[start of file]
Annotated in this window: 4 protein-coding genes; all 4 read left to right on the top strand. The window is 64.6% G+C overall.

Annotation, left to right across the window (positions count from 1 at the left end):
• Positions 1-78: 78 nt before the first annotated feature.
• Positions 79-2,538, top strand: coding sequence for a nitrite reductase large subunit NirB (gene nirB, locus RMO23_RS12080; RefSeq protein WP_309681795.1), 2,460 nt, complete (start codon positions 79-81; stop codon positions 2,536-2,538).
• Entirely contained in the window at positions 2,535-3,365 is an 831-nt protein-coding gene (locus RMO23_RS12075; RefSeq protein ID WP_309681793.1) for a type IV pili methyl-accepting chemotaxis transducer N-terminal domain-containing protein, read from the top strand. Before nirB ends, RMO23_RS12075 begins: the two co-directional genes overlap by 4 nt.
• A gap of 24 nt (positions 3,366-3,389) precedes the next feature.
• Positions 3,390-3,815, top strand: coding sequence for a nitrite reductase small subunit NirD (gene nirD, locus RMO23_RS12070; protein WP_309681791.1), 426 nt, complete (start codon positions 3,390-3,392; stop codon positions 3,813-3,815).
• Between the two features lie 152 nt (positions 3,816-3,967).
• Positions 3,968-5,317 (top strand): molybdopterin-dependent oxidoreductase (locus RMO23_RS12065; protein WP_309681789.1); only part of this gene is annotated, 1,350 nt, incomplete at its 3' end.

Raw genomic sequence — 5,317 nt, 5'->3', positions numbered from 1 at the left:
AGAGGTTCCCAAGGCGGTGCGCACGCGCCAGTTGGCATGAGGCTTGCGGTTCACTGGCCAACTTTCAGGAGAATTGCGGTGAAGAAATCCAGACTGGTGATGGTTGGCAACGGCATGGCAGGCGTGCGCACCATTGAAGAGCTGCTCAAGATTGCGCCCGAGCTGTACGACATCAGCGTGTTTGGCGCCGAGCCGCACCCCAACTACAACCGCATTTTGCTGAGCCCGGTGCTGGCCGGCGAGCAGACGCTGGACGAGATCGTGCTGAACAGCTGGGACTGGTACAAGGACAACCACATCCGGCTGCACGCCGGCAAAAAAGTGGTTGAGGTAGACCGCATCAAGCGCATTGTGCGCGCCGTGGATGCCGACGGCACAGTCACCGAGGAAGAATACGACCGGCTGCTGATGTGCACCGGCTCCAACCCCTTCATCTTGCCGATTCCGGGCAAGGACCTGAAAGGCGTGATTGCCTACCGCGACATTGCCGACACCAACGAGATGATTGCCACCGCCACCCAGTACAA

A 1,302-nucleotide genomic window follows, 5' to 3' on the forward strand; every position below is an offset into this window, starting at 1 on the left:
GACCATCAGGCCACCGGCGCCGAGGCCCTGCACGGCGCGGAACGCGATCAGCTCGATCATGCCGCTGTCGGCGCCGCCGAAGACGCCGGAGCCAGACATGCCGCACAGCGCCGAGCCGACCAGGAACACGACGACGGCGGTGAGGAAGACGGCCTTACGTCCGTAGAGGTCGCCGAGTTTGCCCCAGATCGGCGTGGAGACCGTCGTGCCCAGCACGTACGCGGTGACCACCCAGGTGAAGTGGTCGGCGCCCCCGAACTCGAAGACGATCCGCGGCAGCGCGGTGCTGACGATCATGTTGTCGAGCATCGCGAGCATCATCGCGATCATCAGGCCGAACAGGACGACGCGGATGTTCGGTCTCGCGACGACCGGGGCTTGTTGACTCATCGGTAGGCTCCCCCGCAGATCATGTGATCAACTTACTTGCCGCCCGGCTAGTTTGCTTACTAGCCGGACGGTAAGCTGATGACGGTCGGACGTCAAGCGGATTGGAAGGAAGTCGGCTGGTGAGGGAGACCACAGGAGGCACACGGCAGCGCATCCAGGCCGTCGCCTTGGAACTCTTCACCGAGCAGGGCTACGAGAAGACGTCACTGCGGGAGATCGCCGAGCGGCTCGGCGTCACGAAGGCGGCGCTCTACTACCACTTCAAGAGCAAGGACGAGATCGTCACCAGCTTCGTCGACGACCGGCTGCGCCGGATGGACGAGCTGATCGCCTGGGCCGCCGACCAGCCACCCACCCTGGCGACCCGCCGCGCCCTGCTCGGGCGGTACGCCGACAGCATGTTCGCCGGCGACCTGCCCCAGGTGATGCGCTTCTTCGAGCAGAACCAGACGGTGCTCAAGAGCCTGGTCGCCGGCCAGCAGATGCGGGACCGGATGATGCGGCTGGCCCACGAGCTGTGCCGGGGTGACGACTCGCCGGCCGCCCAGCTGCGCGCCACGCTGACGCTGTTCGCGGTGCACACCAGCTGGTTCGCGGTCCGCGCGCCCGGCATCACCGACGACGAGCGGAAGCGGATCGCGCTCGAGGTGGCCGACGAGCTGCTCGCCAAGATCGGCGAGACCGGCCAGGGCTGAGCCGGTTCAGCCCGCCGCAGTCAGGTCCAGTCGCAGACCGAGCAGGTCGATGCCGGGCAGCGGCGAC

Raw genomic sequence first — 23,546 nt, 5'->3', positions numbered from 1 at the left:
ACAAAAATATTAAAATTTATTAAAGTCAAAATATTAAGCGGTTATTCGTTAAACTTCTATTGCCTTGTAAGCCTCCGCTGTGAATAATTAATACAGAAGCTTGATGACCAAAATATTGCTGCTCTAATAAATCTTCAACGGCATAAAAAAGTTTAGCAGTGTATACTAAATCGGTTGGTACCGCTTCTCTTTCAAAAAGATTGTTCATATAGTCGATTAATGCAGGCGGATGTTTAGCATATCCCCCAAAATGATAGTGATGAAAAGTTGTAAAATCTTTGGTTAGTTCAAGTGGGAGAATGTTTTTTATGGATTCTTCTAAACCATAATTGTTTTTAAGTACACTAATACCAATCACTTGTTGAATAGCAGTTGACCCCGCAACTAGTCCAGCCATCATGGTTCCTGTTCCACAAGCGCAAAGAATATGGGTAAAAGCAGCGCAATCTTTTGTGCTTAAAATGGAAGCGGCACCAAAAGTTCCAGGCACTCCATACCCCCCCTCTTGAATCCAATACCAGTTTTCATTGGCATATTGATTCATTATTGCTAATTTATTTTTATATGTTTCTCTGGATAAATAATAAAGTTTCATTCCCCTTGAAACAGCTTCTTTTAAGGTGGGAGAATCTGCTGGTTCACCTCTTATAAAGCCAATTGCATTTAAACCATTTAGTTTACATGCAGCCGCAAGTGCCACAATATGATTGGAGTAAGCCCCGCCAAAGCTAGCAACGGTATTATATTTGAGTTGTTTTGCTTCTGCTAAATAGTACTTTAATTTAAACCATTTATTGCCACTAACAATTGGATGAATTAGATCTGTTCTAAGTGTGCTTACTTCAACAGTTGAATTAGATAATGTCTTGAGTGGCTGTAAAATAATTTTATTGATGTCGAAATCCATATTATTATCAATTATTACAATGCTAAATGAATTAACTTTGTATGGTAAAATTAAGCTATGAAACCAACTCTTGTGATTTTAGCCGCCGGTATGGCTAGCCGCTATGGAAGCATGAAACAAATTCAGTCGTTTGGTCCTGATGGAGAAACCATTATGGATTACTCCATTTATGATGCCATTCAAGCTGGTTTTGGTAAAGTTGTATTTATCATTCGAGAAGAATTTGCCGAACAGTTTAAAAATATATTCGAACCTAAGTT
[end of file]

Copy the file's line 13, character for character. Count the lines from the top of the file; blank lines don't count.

GACCATCAGGCCACCGGCGCCGAGGCCCTGCACGGCGCGGAACGCGATCAGCTCGATCATGCCGCTGTCGGCGCCGCCGAAGACGCCGGAGCCAGACATGCCGCACAGCGCCGAGCCGACCAGGAACACGACGACGGCGGTGAGGAAGACGGCCTTACGTCCGTAGAGGTCGCCGAGTTTGCCCCAGATCGGCGTGGAGACCGTCGTGCCCAGCACGTACGCGGTGACCACCCAGGTGAAGTGGTCGGCGCCCCCGAACTCGAAGACGATCCGCGGCAGCGCGGTGCTGACGATCATGTTGTCGAGCATCGCGAGCATCATCGCGATCATCAGGCCGAACAGGACGACGCGGATGTTCGGTCTCGCGACGACCGGGGCTTGTTGACTCATCGGTAGGCTCCCCCGCAGATCATGTGATCAACTTACTTGCCGCCCGGCTAGTTTGCTTACTAGCCGGACGGTAAGCTGATGACGGTCGGACGTCAAGCGGATTGGAAGGAAGTCGGCTGGTGAGGGAGACCACAGGAGGCACACGGCAGCGCATCCAGGCCGTCGCCTTGGAACTCTTCACCGAGCAGGGCTACGAGAAGACGTCACTGCGGGAGATCGCCGAGCGGCTCGGCGTCACGAAGGCGGCGCTCTACTACCACTTCAAGAGCAAGGACGAGATCGTCACCAGCTTCGTCGACGACCGGCTGCGCCGGATGGACGAGCTGATCGCCTGGGCCGCCGACCAGCCACCCACCCTGGCGACCCGCCGCGCCCTGCTCGGGCGGTACGCCGACAGCATGTTCGCCGGCGACCTGCCCCAGGTGATGCGCTTCTTCGAGCAGAACCAGACGGTGCTCAAGAGCCTGGTCGCCGGCCAGCAGATGCGGGACCGGATGATGCGGCTGGCCCACGAGCTGTGCCGGGGTGACGACTCGCCGGCCGCCCAGCTGCGCGCCACGCTGACGCTGTTCGCGGTGCACACCAGCTGGTTCGCGGTCCGCGCGCCCGGCATCACCGACGACGAGCGGAAGCGGATCGCGCTCGAGGTGGCCGACGAGCTGCTCGCCAAGATCGGCGAGACCGGCCAGGGCTGAGCCGGTTCAGCCCGCCGCAGTCAGGTCCAGTCGCAGACCGAGCAGGTCGATGCCGGGCAGCGGCGAC